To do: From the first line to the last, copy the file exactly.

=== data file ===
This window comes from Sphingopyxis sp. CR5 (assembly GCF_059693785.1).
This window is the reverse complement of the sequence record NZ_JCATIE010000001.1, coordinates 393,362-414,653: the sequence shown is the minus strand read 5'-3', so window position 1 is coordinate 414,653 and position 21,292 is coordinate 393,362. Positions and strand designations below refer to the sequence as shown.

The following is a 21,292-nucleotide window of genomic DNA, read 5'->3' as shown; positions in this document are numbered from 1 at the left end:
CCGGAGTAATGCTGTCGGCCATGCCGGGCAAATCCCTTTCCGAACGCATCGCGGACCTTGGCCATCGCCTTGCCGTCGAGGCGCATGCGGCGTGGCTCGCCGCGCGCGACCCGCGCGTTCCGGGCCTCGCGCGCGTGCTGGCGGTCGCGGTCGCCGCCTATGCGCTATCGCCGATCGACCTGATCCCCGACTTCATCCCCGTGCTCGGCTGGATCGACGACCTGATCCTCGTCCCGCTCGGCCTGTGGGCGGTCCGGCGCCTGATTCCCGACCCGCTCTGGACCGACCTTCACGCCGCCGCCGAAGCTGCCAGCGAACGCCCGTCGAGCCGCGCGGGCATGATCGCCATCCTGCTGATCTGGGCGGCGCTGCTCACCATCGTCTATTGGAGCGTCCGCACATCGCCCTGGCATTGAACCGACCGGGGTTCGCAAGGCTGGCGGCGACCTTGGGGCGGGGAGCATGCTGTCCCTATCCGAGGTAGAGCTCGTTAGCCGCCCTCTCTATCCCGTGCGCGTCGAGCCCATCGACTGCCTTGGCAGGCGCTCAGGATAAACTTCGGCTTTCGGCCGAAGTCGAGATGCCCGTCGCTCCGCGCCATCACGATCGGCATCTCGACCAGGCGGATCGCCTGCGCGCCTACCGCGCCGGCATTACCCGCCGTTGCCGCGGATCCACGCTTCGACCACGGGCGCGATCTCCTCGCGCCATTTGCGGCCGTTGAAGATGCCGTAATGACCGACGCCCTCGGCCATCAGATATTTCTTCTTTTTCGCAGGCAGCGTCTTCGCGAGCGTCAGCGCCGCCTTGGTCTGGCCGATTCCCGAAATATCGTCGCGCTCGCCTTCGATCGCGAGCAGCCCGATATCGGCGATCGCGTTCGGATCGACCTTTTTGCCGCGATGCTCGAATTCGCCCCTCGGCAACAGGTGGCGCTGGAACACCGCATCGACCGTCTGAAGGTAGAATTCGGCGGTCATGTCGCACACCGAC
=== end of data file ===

This window comes from Sphingopyxis sp. CR5 (assembly GCF_059693785.1).
This window is the reverse complement of the sequence record NZ_JCATIE010000001.1, coordinates 393,362-414,653: the sequence shown is the minus strand read 5'-3', so window position 1 is coordinate 414,653 and position 21,292 is coordinate 393,362. Positions and strand designations below refer to the sequence as shown.

The following is a 21,292-nucleotide window of genomic DNA, read 5'->3' as shown; positions in this document are numbered from 1 at the left end:
CCGGAGTAATGCTGTCGGCCATGCCGGGCAAATCCCTTTCCGAACGCATCGCGGACCTTGGCCATCGCCTTGCCGTCGAGGCGCATGCGGCGTGGCTCGCCGCGCGCGACCCGCGCGTTCCGGGCCTCGCGCGCGTGCTGGCGGTCGCGGTCGCCGCCTATGCGCTATCGCCGATCGACCTGATCCCCGACTTCATCCCCGTGCTCGGCTGGATCGACGACCTGATCCTCGTCCCGCTCGGCCTGTGGGCGGTCCGGCGCCTGATTCCCGACCCGCTCTGGACCGACCTTCACGCCGCCGCCGAAGCTGCCAGCGAACGCCCGTCGAGCCGCGCGGGCATGATCGCCATCCTGCTGATCTGGGCGGCGCTGCTCACCATCGTCTATTGGAGCGTCCGCACATCGCCCTGGCATTGAACCGACCGGGGTTCGCAAGGCTGGCGGCGACCTTGGGGCGGGGAGCATGCTGTCCCTATCCGAGGTAGAGCTCGTTAGCCGCCCTCTCTATCCCGTGCGCGTCGAGCCCATCGACTGCCTTGGCAGGCGCTCAGGATAAACTTCGGCTTTCGGCCGAAGTCGAGATGCCCGTCGCTCCGCGCCATCACGATCGGCATCTCGACCAGGCGGATCGCCTGCGCGCCTACCGCGCCGGCATTACCCGCCGTTGCCGCGGATCCACGCTTCGACCACGGGCGCGATCTCCTCGCGCCATTTGCGGCCGTTGAAGATGCCGTAATGACCGACGCCCTCGGCCATCAGATATTTCTTCTTTTTCGCAGGCAGCGTCTTCGCGAGCGTCAGCGCCGCCTTGGTCTGGCCGATTCCCGAAATATCGTCGCGCTCGCCTTCGATCGCGAGCAGCCCGATATCGGCGATCGCGTTCGGATCGACCTTTTTGCCGCGATGCTCGAATTCGCCCCTCGGCAACAGGTGGCGCTGGAACACCGCATCGACCGTCTGAAGGTAGAATTCGGCGGTCATGTCGCACACCGAC